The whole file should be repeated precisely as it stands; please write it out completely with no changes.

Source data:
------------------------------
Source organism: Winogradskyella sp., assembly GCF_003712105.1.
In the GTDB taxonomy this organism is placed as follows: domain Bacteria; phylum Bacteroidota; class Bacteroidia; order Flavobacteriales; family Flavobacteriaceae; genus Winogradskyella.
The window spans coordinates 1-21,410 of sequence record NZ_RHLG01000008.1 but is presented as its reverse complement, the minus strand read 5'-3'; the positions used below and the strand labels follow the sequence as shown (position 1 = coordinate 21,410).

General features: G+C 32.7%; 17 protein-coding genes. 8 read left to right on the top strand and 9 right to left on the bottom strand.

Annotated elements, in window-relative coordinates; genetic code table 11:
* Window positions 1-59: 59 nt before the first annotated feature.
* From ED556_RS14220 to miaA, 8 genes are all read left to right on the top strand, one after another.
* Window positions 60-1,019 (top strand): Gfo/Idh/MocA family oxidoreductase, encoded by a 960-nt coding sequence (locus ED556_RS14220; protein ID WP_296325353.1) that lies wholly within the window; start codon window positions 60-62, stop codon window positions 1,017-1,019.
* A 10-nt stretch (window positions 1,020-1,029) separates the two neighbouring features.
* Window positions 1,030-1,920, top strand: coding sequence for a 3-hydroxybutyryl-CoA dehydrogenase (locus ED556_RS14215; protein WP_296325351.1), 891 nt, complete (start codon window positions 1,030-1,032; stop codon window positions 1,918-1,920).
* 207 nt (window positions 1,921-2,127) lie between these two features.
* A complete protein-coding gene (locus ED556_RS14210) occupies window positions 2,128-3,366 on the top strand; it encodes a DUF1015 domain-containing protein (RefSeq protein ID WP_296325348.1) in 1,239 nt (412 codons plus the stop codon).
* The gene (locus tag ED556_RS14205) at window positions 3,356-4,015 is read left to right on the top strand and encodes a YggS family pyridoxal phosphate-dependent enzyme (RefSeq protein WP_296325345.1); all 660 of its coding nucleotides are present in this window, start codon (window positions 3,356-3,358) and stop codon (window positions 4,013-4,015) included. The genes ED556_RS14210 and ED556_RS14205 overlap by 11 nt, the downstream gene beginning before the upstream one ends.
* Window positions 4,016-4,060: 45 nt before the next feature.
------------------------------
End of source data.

Source organism: Winogradskyella sp., assembly GCF_003712105.1.
In the GTDB taxonomy this organism is placed as follows: domain Bacteria; phylum Bacteroidota; class Bacteroidia; order Flavobacteriales; family Flavobacteriaceae; genus Winogradskyella.
The window spans coordinates 1-21,410 of sequence record NZ_RHLG01000008.1 but is presented as its reverse complement, the minus strand read 5'-3'; the positions used below and the strand labels follow the sequence as shown (position 1 = coordinate 21,410).

General features: G+C 32.7%; 17 protein-coding genes. 8 read left to right on the top strand and 9 right to left on the bottom strand.

Annotated elements, in window-relative coordinates; genetic code table 11:
* Window positions 1-59: 59 nt before the first annotated feature.
* From ED556_RS14220 to miaA, 8 genes are all read left to right on the top strand, one after another.
* Window positions 60-1,019 (top strand): Gfo/Idh/MocA family oxidoreductase, encoded by a 960-nt coding sequence (locus ED556_RS14220; protein ID WP_296325353.1) that lies wholly within the window; start codon window positions 60-62, stop codon window positions 1,017-1,019.
* A 10-nt stretch (window positions 1,020-1,029) separates the two neighbouring features.
* Window positions 1,030-1,920, top strand: coding sequence for a 3-hydroxybutyryl-CoA dehydrogenase (locus ED556_RS14215; protein WP_296325351.1), 891 nt, complete (start codon window positions 1,030-1,032; stop codon window positions 1,918-1,920).
* 207 nt (window positions 1,921-2,127) lie between these two features.
* A complete protein-coding gene (locus ED556_RS14210) occupies window positions 2,128-3,366 on the top strand; it encodes a DUF1015 domain-containing protein (RefSeq protein ID WP_296325348.1) in 1,239 nt (412 codons plus the stop codon).
* The gene (locus tag ED556_RS14205) at window positions 3,356-4,015 is read left to right on the top strand and encodes a YggS family pyridoxal phosphate-dependent enzyme (RefSeq protein WP_296325345.1); all 660 of its coding nucleotides are present in this window, start codon (window positions 3,356-3,358) and stop codon (window positions 4,013-4,015) included. The genes ED556_RS14210 and ED556_RS14205 overlap by 11 nt, the downstream gene beginning before the upstream one ends.
* Window positions 4,016-4,060: 45 nt before the next feature.